I found out his name was Aaron. I asked him if he was hungry and he said yes. I told him to come with me and he obediently followed as we walked 100 feet over to the only restaurant I knew of - the top-named one across from my hotel. It was expensive, but I didn't care. I wanted to feed Aaron, and I didn't know where else to go. Aaron looked at me and then looked inside the window at all the men in suits and the ladies dressed in outfits that likely cost more than he'd eaten in a couple of years. "I can't go in there," He firmly proclaimed. "Yes you can," I answered, "You're my guest." He shook his head adamantly. "Look at me!" Aaron answered as though I hadn't noticed he was homeless and looked strikingly different than those inside the building. "Look at them!" he said pointing. I smiled. "It doesn't matter," I assured him. "You don't have to get cleaned up to eat at a table."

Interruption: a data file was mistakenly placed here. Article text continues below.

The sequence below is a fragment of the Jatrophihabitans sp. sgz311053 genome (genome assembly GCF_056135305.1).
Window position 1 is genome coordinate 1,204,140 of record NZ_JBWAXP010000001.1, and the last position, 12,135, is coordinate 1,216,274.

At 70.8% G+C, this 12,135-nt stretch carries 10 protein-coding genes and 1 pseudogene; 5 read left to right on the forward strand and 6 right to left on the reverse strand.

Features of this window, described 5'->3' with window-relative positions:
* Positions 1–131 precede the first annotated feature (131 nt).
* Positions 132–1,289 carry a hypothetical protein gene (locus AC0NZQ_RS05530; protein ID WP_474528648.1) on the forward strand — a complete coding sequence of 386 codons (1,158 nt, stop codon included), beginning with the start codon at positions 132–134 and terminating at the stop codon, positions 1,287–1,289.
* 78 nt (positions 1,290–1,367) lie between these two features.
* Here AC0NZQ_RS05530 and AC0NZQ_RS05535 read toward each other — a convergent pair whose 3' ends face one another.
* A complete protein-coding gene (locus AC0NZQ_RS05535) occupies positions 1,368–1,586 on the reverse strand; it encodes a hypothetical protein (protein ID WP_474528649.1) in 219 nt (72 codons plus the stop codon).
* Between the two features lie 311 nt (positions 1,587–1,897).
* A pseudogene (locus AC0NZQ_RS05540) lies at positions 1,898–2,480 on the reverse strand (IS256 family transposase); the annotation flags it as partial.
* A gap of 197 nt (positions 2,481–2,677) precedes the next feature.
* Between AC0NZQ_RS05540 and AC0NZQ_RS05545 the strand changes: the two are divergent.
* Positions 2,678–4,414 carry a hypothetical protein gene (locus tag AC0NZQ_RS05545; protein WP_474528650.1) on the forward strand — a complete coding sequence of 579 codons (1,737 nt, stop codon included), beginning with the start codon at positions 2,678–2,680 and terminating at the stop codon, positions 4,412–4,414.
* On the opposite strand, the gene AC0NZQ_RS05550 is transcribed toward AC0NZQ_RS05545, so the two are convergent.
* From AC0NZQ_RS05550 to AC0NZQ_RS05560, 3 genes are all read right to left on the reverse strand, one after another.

Isn't it true that we feel the EXACT same way with God? We feel ashamed, dirty, guilty. We are living lives of filth. Maybe lives that aren't reflective of being the new creations He's made us to be. Lives that reflect who we used to be; our hair is matted, our clothes are dirty and smell, and the odor of sin is penetrating our lives. We hear the call of God in our hearts and we feel the yearning of His Spirit drawing us unto Him, and yet we believe the lie that we have to WAIT...I have to stop smoking....stop sleeping with...stop lying....stop cheating or stealing...stop gossiping and slandering...STOP - fill in the blank - FIRST, before we answer His call, before we start reading the Bible or going to church, or spending time with THAT Christian who might ask us the hard questions about our life spiritually, BEFORE, I cry out to Him for help, strength, mercy.